Not only were the Monday Night Wars over, but so was the invasion. The episode went into bringing in the NWO before WrestleMania 18 and how much heat Hulk Hogan, Kevin Nash, and Scott Hall had immediately. Vince McMahon talked about bringing Eric Bischoff in as his Raw General Manager after the invasion angle was over. Again, he mentioned that the idea was to give the fans what they wanted. However, Bischoff should’ve been leading the original WCW invasion, but was instead brought over a year later when it wasn’t as important. And more than that, on the night McMahon brought in Bischoff, they hugged, which killed off over a year of possible angles where McMahon vs Bischoff could’ve been a new war of its own.
Stephanie McMahon said when Bischoff came in, they did things to embarrass him and that was the true victory. This point is ridiculous. The true victory was when WCW went out of business, not when Eric Bischoff was made to look like a fool. It’s true insight into the way they think and again, contradicting the overall theme which is that Vince does the right thing. It shows you that instead, when they feel necessary to help their egos, they will create television that has nothing to do with actual business and instead is merely for their own entertainment.
At the end, the story was that thanks to Vince McMahon winning the war, WWE prevailed and went on to do bigger and better things. What they didn’t say was that winning the war also made wrestling less popular every year after.
After watching all twenty episodes, I’ve learned a few things, but what stands out the most is who tells the truth most, or to be more precise, who lies the least.
Hulk Hogan and Kevin Nash are on the side of lying the most. While Vince McMahon chooses his words better, he still tells tall tales. Ric Flair’s comments were mostly about Bischoff and seemed to come from the heart. Wrestlers who were fans during the wars who come across best are guys like CM Punk, Daniel Bryan, and Cesaro. The Miz, as always, comes off as someone who is saying exactly what the producer wants him to. But they don’t really matter.
I think if I had choose a guy who lied the least throughout the series who was a central figure in the story, it would be Eric Bischoff. Some of this is because they used a lot of his 2003 interview when he had just come back to the company and I’m sure was trying to seem like a team player. But he also had the most self-awareness about what happened and what he did wrong.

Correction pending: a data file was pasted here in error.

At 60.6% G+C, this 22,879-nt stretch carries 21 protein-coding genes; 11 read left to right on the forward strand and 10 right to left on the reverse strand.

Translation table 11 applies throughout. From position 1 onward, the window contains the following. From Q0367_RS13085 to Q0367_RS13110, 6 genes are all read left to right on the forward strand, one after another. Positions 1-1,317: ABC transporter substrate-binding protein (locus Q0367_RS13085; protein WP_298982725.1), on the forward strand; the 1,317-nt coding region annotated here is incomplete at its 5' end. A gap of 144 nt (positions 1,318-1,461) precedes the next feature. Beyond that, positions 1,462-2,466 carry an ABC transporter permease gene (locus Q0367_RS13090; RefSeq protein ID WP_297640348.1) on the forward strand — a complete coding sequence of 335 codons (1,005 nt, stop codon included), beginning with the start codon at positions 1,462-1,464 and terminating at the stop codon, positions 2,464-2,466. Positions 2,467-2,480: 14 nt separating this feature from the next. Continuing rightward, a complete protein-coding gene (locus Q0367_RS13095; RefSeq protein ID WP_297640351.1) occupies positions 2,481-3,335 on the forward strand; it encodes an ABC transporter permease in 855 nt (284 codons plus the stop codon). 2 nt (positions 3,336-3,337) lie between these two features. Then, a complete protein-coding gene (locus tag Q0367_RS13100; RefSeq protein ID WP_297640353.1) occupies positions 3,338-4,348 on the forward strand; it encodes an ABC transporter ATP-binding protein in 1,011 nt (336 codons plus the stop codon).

The mere fact that the WWE finds their victory as what’s best for business even though they screwed up the invasion and have made the business less popular as a result, shows that overall, the theme that they tried to force down our throats is actually more Disney than truth. But I guess if the theme was that WWE won the wars and then creatively became flaccid, it wouldn’t have been as fulfilling a story for them to tell.
Again, if you want to read the real story of WCW going downhill including tons of insight into the Monday Night Wars, check out the Bryan Alvarez and RD Reynolds book called Death Of WCW. Thanks for hanging with us through all twenty episodes.
Episode 1: The War Begins (by Big D)
Episode 2: The Rise Of NWO (by GG)
Episode 3: Embracing Attitude (by Big D)
Episode 4: A New D-Generation (by GG)
Episode 5: Have A Nice Day (by Big D)
Episode 6: Hart Of War (by GG)
Episode 7: The War Goes Extreme (by Big D)
Episode 8: The Austin Era Has Begun (by GG)
Episode 9: Flight Of The Cruiserweights (by Big D)
Episode 10: Who’s Next? (by Big D)
Episode 11: Monday Night Jericho (by GG)
Episode 12: The War Gets Electrified (by GG)
Episode 13: Divas Gone Wild (by Big D)
Episode 14: The War Goes Mainstream (by GG)
Episode 15: Foundations Of War (by Big D)
Episode 16: Building An Army (by GG)
Episode 17: The Kliq (by Big D)
Episode 18: Mistakes On The Battlefield (by GG)
Episode 19: Fall Of WCW (by Big D)